After the crisis in Flint, Michigan, school officials across the country have started to investigate water supplies in local school areas to uncover any hazardous materials which could be damaging children’s health.
There is a small pool of schools that conduct thorough tests of their water supply, but many don’t feel the need to check them because tests are supposedly run by outside resources prior to drinking.
The Environmental Protection Agency (EPA) data analyzed by The Associated Press showed that 278 violated federal lead levels at some point during the past three years, and over a third of the data reported was far beyond the federal lead limit. A common theme throughout the cases is the lack of new lead pipes in the schools. The oldness of these pipes results in leaking, flaking and decay.
Riverside Elementary in the northern Wisconsin town of Ringle has lead pipes embedded in its concrete foundation that previously seeped into the water supply before recent changes by the state government. However, pipe installations don’t come cheap, according to Jack Stoskopf, an assistant superintendent. “For the cost of that, you might as well build a new school,” He said.
Rather than installing new pipes, the school bought plastic water bottles to give to students–costing them more than $1000 a month. Buying bottled water for drinking has been happening for a long time at Ava Head Start in Ava, Missouri, even before lead levels increased. But it was not until February, after another round of high test results, that state regulators told the preschool to use bottled water for cooking and cleaning the toothbrushes for the 59 children, ages 3 and 4. “The cost is not an option,” said Sandra Porter, Ava’s cook and water operator. “We’re just doing what we have to.”
Schools required to conduct lead testing represent only about 1 of every 10 schools in the country. Those receiving their water from city-owned systems — an estimated 90,000, according to the EPA — are not asked to do so.
In recent weeks, state lawmakers in New Jersey and Pennsylvania have proposed legislation that would mandate a thorough investigation of all schools. Many other state lawmakers have proposed more funding for investigations. In March, some samples from the school district in Newark, New Jersey, came back with high amounts of lead. The district shut off sinks and fountains in 30 buildings and offered to test as many as 17,000 children for lead. “In schools, that means almost every weekend,” said Virginia Tech professor Marc Edwards, who helped expose the lead problem in Flint’s water.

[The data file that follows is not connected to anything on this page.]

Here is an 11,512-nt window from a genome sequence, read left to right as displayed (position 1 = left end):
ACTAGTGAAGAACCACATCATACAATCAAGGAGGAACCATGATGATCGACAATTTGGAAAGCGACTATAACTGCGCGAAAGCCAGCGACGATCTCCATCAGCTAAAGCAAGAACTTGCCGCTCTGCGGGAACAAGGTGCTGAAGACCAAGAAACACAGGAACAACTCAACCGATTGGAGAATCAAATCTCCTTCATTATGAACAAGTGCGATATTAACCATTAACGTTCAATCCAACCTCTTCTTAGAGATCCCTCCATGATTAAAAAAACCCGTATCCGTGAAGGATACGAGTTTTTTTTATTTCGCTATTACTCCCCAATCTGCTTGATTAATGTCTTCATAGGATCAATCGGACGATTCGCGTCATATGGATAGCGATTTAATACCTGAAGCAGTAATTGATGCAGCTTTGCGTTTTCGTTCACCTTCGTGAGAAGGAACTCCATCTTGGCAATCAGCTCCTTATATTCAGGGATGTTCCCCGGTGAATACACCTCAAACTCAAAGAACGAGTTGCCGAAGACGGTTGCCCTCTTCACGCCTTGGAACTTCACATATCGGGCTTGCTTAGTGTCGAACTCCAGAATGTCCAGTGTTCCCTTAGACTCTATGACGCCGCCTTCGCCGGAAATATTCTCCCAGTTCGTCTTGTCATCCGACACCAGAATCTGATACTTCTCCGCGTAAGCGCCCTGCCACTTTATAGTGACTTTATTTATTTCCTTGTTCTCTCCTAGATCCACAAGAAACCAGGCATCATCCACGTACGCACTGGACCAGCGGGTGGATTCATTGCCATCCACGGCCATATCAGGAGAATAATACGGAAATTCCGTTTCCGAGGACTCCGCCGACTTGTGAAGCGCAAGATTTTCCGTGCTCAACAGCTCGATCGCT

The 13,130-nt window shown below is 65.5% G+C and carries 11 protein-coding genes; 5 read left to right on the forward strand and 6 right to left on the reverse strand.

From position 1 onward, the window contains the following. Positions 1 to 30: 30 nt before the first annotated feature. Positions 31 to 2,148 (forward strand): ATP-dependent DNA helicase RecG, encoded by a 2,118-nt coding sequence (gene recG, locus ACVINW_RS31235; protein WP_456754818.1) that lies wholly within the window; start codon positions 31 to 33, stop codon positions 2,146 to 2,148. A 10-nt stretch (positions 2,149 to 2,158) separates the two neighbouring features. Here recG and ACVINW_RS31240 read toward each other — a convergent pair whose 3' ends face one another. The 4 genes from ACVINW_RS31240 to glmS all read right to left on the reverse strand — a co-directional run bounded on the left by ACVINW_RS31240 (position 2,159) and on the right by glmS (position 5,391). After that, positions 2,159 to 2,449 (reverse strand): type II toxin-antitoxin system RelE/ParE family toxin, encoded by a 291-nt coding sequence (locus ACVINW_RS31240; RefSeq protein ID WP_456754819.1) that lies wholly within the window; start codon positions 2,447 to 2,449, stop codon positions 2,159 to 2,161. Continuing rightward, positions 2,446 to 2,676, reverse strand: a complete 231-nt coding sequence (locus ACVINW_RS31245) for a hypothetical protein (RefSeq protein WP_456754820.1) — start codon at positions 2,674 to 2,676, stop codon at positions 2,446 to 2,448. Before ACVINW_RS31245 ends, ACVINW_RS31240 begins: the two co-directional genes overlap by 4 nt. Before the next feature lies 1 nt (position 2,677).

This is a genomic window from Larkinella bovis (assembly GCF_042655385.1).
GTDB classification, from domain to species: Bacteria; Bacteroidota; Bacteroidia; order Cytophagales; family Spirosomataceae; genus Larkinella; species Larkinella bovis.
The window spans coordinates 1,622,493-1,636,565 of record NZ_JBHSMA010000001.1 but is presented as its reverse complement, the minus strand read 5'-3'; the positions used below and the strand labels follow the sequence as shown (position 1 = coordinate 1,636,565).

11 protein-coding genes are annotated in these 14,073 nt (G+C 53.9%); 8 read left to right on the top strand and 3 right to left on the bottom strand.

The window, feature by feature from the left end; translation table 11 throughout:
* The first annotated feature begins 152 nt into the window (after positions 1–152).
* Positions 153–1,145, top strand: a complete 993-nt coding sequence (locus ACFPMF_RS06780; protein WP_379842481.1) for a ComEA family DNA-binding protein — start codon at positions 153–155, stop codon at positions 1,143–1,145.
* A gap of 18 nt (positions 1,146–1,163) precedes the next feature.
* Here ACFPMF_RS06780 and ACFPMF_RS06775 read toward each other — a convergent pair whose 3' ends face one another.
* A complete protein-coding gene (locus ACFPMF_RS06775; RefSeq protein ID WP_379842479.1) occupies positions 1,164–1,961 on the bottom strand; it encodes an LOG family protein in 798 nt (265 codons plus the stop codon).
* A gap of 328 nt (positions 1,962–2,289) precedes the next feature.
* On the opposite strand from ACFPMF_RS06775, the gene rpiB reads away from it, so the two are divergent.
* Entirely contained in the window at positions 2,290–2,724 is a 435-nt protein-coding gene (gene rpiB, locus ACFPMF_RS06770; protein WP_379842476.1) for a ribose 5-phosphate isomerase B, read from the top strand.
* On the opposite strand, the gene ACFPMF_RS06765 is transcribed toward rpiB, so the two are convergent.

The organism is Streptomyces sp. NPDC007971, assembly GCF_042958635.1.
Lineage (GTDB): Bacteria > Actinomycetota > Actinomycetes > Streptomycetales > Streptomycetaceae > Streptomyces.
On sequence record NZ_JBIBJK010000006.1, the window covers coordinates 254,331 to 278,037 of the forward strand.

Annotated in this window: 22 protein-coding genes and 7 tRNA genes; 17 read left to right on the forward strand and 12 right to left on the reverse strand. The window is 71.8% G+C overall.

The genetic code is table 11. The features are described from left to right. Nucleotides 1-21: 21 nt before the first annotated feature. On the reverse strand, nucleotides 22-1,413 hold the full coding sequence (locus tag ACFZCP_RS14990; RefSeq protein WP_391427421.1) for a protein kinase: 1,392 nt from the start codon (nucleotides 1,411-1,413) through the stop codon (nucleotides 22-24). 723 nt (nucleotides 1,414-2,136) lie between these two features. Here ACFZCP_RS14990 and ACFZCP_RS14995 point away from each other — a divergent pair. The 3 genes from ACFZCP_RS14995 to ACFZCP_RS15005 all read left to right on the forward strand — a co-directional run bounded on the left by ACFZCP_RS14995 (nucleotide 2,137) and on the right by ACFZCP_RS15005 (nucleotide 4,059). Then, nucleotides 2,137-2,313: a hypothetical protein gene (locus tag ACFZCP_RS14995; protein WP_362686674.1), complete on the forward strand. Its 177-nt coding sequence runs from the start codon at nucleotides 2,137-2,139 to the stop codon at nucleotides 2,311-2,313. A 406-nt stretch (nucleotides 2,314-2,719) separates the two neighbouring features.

His colleague, Yanna Lambrinidou, also mentions how easy it is for high lead levels to fly under the radar. If the majority or the water fountains are not above the threshold, the school can be called “safe,” even if certain fountains are above the level of safe consumption.
Last year alone, lead levels exceeded the EPA limit of 15 parts per billion at 64 schools or day care centers that are required to test because they have their own water systems.
There are certain locations that have experienced this problem to a greater degree–particularly Pennsylvania, Maine and New Jersey. School leaders in Idaho Falls, Idaho, have quickly removed two fountains that failed to pass the test, one of which was 3 years old. Idaho’s Department of Environmental Quality recognized that more testing should’ve occurred three years ago. Still, regulators told school officials this year they could keep the two drinking fountains if they just flushed the water each day, said John Pymm, safety director with the Bonneville Joint School District in Idaho Falls. “It made the most sense to get them out of service and make folks feel at ease,” he said. Tyler Baum, whose three daughters attend the elementary school, said he was not too concerned because the school acted quickly on its own. “It certainly made me more aware of the water,” he said. “We just assume we’ll have clean drinking water.”